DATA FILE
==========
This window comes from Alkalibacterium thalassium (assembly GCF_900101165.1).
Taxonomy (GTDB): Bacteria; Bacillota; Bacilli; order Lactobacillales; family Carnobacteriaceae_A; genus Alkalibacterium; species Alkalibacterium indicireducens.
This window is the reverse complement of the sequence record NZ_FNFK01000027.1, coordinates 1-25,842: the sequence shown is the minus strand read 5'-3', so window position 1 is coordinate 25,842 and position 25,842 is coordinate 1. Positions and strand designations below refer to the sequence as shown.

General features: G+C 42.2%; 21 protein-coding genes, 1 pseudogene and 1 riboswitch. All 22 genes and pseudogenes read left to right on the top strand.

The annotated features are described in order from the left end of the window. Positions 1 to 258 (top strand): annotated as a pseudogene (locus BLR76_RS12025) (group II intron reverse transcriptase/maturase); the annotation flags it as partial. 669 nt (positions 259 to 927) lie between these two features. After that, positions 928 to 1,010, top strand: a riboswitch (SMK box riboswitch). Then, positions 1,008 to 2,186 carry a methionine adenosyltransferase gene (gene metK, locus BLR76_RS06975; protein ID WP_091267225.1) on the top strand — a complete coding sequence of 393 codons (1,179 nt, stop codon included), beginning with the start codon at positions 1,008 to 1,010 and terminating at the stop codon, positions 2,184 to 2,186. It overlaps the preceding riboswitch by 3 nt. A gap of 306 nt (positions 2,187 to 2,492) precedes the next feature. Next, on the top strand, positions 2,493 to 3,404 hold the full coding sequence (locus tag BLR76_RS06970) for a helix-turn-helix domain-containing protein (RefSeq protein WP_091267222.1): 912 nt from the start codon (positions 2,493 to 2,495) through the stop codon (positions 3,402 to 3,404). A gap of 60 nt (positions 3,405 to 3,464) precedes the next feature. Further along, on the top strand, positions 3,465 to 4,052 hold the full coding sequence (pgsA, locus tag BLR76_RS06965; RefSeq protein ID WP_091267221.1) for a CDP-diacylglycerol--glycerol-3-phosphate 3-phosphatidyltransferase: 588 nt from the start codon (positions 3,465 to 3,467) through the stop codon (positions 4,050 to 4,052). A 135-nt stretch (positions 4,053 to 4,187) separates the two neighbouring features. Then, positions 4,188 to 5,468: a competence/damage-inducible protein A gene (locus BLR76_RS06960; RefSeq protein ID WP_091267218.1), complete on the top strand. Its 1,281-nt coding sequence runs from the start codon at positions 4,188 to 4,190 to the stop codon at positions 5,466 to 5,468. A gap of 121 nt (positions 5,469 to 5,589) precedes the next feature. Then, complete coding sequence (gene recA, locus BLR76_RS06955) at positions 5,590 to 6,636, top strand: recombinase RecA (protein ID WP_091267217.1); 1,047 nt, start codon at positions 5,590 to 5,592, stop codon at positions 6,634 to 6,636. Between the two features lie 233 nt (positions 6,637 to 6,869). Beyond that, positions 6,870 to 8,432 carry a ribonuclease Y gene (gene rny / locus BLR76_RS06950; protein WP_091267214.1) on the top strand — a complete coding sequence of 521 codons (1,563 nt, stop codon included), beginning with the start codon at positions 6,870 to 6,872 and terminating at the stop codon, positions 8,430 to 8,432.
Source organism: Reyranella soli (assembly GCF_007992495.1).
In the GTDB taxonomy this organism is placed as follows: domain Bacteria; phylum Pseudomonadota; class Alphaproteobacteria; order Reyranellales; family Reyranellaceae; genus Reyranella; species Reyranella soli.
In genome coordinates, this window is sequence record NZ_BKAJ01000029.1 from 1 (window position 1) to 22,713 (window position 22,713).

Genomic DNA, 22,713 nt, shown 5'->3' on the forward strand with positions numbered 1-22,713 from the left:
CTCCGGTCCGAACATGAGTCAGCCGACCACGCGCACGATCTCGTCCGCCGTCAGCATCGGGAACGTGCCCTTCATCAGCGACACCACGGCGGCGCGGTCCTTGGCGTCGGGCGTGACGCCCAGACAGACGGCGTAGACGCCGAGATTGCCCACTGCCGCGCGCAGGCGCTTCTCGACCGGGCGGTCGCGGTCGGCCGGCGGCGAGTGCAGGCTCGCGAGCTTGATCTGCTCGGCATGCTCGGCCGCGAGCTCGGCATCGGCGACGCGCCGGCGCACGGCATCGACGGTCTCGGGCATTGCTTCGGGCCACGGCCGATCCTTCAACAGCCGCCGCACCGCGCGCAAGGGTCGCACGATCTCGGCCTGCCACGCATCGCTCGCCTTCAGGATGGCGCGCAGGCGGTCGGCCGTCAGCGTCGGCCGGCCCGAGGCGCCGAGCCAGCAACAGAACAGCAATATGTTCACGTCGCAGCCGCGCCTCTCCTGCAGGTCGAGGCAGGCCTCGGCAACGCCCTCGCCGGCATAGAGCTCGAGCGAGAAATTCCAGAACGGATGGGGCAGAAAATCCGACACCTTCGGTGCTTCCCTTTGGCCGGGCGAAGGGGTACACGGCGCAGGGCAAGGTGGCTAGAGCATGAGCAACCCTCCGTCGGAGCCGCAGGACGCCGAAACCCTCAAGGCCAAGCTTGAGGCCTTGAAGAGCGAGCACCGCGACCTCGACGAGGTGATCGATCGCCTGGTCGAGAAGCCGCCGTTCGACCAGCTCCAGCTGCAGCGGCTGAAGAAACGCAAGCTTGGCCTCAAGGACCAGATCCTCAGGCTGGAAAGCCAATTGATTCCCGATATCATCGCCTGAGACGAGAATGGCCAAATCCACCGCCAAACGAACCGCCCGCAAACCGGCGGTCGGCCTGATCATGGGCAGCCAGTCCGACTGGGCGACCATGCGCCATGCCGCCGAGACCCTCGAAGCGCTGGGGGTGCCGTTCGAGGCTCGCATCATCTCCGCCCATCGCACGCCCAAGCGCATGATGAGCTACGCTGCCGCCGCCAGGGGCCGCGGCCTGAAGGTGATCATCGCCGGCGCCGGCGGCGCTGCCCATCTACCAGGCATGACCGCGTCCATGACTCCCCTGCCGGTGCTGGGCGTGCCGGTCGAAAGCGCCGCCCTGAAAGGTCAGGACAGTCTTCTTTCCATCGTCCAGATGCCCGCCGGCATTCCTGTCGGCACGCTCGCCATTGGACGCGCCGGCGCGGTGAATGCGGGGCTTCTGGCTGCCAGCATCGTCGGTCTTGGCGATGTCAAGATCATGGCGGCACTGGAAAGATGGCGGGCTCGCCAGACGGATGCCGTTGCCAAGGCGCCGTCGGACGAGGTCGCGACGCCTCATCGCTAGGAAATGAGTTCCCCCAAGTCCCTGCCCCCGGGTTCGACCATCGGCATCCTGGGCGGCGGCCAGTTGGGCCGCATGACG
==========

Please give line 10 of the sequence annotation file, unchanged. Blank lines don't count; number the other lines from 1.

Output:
CTCCGGTCCGAACATGAGTCAGCCGACCACGCGCACGATCTCGTCCGCCGTCAGCATCGGGAACGTGCCCTTCATCAGCGACACCACGGCGGCGCGGTCCTTGGCGTCGGGCGTGACGCCCAGACAGACGGCGTAGACGCCGAGATTGCCCACTGCCGCGCGCAGGCGCTTCTCGACCGGGCGGTCGCGGTCGGCCGGCGGCGAGTGCAGGCTCGCGAGCTTGATCTGCTCGGCATGCTCGGCCGCGAGCTCGGCATCGGCGACGCGCCGGCGCACGGCATCGACGGTCTCGGGCATTGCTTCGGGCCACGGCCGATCCTTCAACAGCCGCCGCACCGCGCGCAAGGGTCGCACGATCTCGGCCTGCCACGCATCGCTCGCCTTCAGGATGGCGCGCAGGCGGTCGGCCGTCAGCGTCGGCCGGCCCGAGGCGCCGAGCCAGCAACAGAACAGCAATATGTTCACGTCGCAGCCGCGCCTCTCCTGCAGGTCGAGGCAGGCCTCGGCAACGCCCTCGCCGGCATAGAGCTCGAGCGAGAAATTCCAGAACGGATGGGGCAGAAAATCCGACACCTTCGGTGCTTCCCTTTGGCCGGGCGAAGGGGTACACGGCGCAGGGCAAGGTGGCTAGAGCATGAGCAACCCTCCGTCGGAGCCGCAGGACGCCGAAACCCTCAAGGCCAAGCTTGAGGCCTTGAAGAGCGAGCACCGCGACCTCGACGAGGTGATCGATCGCCTGGTCGAGAAGCCGCCGTTCGACCAGCTCCAGCTGCAGCGGCTGAAGAAACGCAAGCTTGGCCTCAAGGACCAGATCCTCAGGCTGGAAAGCCAATTGATTCCCGATATCATCGCCTGAGACGAGAATGGCCAAATCCACCGCCAAACGAACCGCCCGCAAACCGGCGGTCGGCCTGATCATGGGCAGCCAGTCCGACTGGGCGACCATGCGCCATGCCGCCGAGACCCTCGAAGCGCTGGGGGTGCCGTTCGAGGCTCGCATCATCTCCGCCCATCGCACGCCCAAGCGCATGATGAGCTACGCTGCCGCCGCCAGGGGCCGCGGCCTGAAGGTGATCATCGCCGGCGCCGGCGGCGCTGCCCATCTACCAGGCATGACCGCGTCCATGACTCCCCTGCCGGTGCTGGGCGTGCCGGTCGAAAGCGCCGCCCTGAAAGGTCAGGACAGTCTTCTTTCCATCGTCCAGATGCCCGCCGGCATTCCTGTCGGCACGCTCGCCATTGGACGCGCCGGCGCGGTGAATGCGGGGCTTCTGGCTGCCAGCATCGTCGGTCTTGGCGATGTCAAGATCATGGCGGCACTGGAAAGATGGCGGGCTCGCCAGACGGATGCCGTTGCCAAGGCGCCGTCGGACGAGGTCGCGACGCCTCATCGCTAGGAAATGAGTTCCCCCAAGTCCCTGCCCCCGGGTTCGACCATCGGCATCCTGGGCGGCGGCCAGTTGGGCCGCATGACG